Machine Excavation

Japanese Knotweed Excavation

On large construction sites when work and other development projects are in progress, the presence of Japanese knotweed can cause costly delays to the building process. However, where possible, Japanese knotweed and contaminated soil can be excavated and relocated to a quarantined area of the site for treatment later, allowing work to progress as normal on the rest of the site. After being dug out, the Japanese knotweed infestation can be treated with a herbicide application at a later, more convenient time. This means that the presence of Japanese knotweed and the excavation process does not need to slow you down.

Our main aim is to make the Japanese knotweed excavation process as seamless and hassle free as possible, causing minimal disturbance. Our excavation contractors are able to gauge the best method for tackling the problem in your specific case, creating a tailor-made plan.

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What Are the Excavation Options for Japanese Knotweed?

When When the invasive species of Japanese knotweed is found on site, excavation is required to make sure a site is free of knotweed, and the process is backed up by a PCA approved guarantee.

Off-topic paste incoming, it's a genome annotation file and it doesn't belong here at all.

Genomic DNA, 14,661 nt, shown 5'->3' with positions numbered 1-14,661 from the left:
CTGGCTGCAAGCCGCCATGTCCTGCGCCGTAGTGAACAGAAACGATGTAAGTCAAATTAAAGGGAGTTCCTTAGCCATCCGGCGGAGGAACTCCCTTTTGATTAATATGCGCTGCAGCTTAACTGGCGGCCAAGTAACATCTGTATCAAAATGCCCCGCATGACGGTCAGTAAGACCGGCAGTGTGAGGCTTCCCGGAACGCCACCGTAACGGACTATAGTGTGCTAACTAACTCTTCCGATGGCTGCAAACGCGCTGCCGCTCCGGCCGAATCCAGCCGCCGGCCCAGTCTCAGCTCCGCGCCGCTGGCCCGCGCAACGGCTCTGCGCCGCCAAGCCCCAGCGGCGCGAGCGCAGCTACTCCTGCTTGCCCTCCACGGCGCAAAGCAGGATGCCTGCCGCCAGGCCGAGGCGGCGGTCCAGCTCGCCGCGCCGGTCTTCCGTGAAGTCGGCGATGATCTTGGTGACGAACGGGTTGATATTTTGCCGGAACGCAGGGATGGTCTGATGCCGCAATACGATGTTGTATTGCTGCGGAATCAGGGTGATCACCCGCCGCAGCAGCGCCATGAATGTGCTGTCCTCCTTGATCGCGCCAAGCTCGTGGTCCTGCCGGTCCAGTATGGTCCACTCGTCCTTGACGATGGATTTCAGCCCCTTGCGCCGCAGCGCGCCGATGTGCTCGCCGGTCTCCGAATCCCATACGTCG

The appropriate Japanese knotweed excavation method is determined by a number of factors, such as access, timescales, and the environment. A member of our team will be able to present you with the most suitable remedy for managing Japanese knotweed after visiting the site.

As a renowned, leading contractor in dealing with Japanese knotweed, you can trust our team to provide a bespoke solution

Japanese Knotweed Excavation Methods

There are multiple Japanese knotweed excavation methods, all of which will depend on the site and land on which it is situated. These methods include:

  • Dig and Dump
  • Knotweed Cap
  • On-Site Burial
  • Dig and Sift
  • On-site Relocation
Excavation Of Soil
Lots Of Soil

Method 1: Japanese Knotweed Dig and Dump

Using the Japanese knotweed dig and dump method, the site is excavated, and the contaminated waste sent to landfill. As Japanese knotweed is considered ‘controlled waste’ it must have a clear disposal audit and be handled by a licensed waste carrier and disposal location.